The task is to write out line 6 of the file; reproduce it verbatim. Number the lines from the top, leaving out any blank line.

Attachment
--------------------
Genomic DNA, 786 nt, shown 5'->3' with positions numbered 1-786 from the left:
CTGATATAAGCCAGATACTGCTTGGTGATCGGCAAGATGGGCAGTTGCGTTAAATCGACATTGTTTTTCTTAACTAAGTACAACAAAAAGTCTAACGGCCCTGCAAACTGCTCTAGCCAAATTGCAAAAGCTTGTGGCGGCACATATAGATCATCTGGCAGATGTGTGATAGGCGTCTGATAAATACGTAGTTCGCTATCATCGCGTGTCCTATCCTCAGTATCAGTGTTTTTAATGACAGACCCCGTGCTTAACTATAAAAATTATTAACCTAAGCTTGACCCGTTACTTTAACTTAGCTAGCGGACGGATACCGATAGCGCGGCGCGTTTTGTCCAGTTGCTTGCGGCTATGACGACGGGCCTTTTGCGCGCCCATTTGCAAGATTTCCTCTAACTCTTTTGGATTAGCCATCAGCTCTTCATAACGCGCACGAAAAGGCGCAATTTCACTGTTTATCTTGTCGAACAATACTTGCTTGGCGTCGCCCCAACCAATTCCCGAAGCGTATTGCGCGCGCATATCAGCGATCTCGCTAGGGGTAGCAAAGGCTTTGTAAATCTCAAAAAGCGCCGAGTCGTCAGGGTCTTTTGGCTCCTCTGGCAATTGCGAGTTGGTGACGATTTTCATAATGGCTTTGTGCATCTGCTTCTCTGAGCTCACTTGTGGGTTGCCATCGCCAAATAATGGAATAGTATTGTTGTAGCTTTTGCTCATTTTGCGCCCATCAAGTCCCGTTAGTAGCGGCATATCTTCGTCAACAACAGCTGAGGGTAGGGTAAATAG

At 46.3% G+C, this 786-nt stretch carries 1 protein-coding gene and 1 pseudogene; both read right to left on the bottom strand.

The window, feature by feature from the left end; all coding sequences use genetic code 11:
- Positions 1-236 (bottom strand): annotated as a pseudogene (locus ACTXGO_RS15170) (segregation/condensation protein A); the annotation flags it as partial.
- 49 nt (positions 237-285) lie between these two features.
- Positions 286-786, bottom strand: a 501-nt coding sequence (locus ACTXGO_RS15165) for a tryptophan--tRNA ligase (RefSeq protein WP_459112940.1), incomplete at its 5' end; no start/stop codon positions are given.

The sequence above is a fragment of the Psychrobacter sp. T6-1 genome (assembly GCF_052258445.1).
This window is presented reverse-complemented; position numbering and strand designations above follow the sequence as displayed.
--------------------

- 49 nt (positions 237-285) lie between these two features.